Nameless Gangster PosterThe Drafthouse Films label already has a highly praised, South Korean film from 2012 in its library – Kim Ki-duk’s Pieta – but there’s no reason that should prohibit Nameless Gangster from finding a home on the label.  This mob picture has sexy, outlaw subject matter, bankable global stars, and a slick, stylish look.  There’s no need to deny it to a potential cover treatment, as this obligatory, guys-walking-in-a-row, Reservoir Dogs-esque poster expresses indexical gangster cool.  Nameless Gangster feels like a Drafthouse title, but its organized crime panache, its large cast, and its period setting offers something recognizably different from the label’s current array of titles.  Yoon Jong-bin’s mobster opus deserves a proper release in North America and Drafthouse Films is exactly the kind of label this film needs.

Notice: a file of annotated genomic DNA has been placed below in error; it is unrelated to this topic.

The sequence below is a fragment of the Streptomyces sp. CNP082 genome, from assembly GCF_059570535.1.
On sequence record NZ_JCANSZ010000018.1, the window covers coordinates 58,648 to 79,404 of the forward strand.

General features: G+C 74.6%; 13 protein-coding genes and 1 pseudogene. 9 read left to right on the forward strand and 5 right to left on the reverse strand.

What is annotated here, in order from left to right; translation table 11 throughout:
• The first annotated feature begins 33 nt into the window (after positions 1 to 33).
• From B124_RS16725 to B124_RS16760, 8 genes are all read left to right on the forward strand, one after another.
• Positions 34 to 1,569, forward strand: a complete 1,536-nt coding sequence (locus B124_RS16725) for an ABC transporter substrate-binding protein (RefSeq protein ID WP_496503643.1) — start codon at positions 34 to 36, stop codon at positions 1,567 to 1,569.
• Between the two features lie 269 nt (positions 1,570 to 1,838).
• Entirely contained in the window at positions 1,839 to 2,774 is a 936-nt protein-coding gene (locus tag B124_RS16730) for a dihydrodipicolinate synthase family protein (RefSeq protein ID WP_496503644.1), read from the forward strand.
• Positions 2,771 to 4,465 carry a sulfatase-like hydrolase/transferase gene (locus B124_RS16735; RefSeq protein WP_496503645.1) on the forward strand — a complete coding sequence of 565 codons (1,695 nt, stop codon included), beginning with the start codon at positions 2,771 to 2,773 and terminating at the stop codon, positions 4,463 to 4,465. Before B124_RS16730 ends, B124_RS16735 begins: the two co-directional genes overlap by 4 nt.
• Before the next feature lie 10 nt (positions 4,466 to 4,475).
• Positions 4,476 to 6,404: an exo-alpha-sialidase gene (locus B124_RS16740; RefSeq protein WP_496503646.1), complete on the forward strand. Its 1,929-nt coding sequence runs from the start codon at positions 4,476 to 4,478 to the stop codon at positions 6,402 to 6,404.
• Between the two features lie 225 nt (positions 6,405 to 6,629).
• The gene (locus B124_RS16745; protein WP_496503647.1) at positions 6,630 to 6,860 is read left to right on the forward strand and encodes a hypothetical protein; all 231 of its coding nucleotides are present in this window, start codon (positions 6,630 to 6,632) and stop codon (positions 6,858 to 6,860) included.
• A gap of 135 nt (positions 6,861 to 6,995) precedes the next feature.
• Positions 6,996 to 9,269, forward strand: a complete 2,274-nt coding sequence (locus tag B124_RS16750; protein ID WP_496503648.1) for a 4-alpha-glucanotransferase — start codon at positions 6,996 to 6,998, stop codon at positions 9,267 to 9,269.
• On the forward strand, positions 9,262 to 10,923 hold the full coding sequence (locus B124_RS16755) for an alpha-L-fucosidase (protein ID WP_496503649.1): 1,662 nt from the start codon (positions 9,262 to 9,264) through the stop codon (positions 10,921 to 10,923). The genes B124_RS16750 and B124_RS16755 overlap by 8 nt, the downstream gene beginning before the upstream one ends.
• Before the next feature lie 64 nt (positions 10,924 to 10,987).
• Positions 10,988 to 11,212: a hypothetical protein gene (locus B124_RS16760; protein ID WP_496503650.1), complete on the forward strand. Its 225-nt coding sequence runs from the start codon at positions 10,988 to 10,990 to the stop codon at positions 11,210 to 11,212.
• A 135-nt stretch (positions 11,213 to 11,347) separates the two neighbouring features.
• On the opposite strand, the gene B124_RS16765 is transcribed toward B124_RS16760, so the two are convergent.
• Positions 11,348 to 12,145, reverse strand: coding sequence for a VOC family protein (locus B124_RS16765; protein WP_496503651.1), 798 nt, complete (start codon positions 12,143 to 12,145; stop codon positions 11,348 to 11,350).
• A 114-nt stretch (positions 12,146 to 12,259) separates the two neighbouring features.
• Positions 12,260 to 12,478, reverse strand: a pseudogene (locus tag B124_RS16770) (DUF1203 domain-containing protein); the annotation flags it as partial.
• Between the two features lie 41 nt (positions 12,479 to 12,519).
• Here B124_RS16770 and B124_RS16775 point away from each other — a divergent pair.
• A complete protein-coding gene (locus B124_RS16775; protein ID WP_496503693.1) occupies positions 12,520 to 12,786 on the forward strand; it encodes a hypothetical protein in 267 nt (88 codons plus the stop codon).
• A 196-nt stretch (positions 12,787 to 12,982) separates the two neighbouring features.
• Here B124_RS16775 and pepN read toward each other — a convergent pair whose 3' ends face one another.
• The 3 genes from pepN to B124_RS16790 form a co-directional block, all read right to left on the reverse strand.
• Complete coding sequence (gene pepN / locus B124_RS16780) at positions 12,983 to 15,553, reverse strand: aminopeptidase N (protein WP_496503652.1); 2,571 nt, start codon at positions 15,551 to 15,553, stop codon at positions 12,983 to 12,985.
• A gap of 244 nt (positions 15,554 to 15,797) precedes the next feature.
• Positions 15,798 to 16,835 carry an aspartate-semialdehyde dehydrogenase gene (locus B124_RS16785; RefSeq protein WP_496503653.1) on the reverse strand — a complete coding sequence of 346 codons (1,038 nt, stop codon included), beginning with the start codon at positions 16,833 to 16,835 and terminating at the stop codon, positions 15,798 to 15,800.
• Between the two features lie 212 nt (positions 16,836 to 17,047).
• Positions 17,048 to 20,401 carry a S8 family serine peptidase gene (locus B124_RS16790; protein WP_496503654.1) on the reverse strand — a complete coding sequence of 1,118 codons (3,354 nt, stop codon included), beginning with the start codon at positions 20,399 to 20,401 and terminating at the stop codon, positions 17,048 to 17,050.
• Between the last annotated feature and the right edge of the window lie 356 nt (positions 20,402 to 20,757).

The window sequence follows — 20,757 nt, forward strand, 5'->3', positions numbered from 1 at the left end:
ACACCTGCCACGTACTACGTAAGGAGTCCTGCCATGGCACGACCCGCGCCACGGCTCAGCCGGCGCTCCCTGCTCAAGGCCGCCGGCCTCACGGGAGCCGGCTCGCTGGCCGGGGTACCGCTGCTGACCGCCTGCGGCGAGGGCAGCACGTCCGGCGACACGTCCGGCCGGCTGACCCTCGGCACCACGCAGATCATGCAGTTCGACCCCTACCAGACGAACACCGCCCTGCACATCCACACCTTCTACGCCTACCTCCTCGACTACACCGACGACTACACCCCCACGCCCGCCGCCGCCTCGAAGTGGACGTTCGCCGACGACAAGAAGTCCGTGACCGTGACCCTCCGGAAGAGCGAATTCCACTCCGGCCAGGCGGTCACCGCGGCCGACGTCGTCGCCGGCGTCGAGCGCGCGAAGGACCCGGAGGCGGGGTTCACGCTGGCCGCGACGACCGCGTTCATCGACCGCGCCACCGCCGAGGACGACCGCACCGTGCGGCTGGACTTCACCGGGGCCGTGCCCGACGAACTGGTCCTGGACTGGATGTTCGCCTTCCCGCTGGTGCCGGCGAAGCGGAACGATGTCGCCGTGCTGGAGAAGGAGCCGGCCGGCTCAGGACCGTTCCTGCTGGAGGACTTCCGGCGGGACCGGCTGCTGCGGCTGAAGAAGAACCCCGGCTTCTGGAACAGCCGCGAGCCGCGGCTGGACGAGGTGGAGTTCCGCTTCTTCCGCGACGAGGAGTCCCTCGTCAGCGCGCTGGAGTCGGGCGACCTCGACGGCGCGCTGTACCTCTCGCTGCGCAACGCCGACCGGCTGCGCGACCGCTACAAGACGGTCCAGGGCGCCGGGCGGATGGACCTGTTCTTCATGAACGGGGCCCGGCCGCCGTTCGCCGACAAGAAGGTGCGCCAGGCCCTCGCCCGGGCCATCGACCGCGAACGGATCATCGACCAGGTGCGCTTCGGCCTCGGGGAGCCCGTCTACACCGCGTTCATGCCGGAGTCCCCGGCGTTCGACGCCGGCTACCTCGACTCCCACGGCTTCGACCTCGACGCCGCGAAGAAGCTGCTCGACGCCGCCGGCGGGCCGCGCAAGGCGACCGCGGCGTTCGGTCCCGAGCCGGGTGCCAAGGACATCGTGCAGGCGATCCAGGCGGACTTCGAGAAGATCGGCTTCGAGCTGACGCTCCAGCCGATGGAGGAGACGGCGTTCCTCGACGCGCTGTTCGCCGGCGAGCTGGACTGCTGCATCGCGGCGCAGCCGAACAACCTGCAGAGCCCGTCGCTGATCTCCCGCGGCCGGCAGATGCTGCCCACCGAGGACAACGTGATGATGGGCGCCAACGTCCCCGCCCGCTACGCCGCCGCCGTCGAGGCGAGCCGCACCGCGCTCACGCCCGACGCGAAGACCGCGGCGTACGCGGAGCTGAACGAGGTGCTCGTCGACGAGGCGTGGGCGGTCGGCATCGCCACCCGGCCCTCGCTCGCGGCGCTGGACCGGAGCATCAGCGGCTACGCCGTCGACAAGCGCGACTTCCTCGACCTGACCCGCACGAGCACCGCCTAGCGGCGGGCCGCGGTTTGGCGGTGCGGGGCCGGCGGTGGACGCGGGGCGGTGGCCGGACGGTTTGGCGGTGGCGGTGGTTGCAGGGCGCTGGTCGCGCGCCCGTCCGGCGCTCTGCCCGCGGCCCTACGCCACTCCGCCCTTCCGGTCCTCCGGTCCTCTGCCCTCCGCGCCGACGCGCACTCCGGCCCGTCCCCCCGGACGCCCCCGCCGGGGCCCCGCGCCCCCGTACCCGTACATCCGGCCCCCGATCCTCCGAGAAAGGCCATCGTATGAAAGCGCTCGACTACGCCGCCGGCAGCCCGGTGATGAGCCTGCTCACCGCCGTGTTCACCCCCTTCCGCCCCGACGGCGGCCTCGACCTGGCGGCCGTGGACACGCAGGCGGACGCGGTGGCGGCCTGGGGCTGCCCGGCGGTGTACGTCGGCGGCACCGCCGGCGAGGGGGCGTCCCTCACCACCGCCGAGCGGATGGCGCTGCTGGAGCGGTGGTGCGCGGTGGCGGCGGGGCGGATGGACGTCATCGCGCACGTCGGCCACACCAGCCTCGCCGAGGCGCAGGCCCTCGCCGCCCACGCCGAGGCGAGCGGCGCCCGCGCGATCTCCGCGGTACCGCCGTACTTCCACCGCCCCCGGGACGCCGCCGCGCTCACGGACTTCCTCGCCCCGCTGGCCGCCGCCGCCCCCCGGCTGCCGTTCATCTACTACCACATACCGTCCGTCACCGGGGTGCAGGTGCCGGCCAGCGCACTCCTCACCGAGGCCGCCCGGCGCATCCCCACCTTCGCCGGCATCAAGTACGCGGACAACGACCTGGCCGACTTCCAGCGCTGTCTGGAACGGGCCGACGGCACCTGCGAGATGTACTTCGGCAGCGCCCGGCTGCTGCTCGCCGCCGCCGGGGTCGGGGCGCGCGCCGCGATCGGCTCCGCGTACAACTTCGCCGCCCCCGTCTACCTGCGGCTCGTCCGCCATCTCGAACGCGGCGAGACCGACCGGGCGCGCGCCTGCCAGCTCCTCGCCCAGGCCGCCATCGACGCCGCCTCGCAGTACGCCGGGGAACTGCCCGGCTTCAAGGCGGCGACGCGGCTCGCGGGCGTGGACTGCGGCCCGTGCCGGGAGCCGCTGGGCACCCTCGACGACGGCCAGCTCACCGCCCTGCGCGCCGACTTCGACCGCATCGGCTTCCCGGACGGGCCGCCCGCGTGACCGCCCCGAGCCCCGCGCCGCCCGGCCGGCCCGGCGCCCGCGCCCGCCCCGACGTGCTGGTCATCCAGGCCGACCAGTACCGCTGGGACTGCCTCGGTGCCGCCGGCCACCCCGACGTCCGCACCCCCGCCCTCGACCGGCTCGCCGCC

Credits:  All of the proposed featurettes are included on foreign editions of Nameless Gangster in hard media, however we can’t find proper descriptions of their content, so we’re entirely guessing as to what they contain.  Yoon Jong-bin’s interview with Jung Hyun-mok for Korea JoongAng Daily reveals the directors impressions of official corruption observed amongst his father’s generation while he was a child and discusses his intentions of his film as a critique of the present generation’s failure to put an end to corruption.  Having a commentary and an interview with Yoon Jong-bin would be an insightful addition to a Drafthouse Films edition of Nameless Gangster, as it would bring the film’s present significance to the forefront and avoid it simply being received as a nostalgic musing.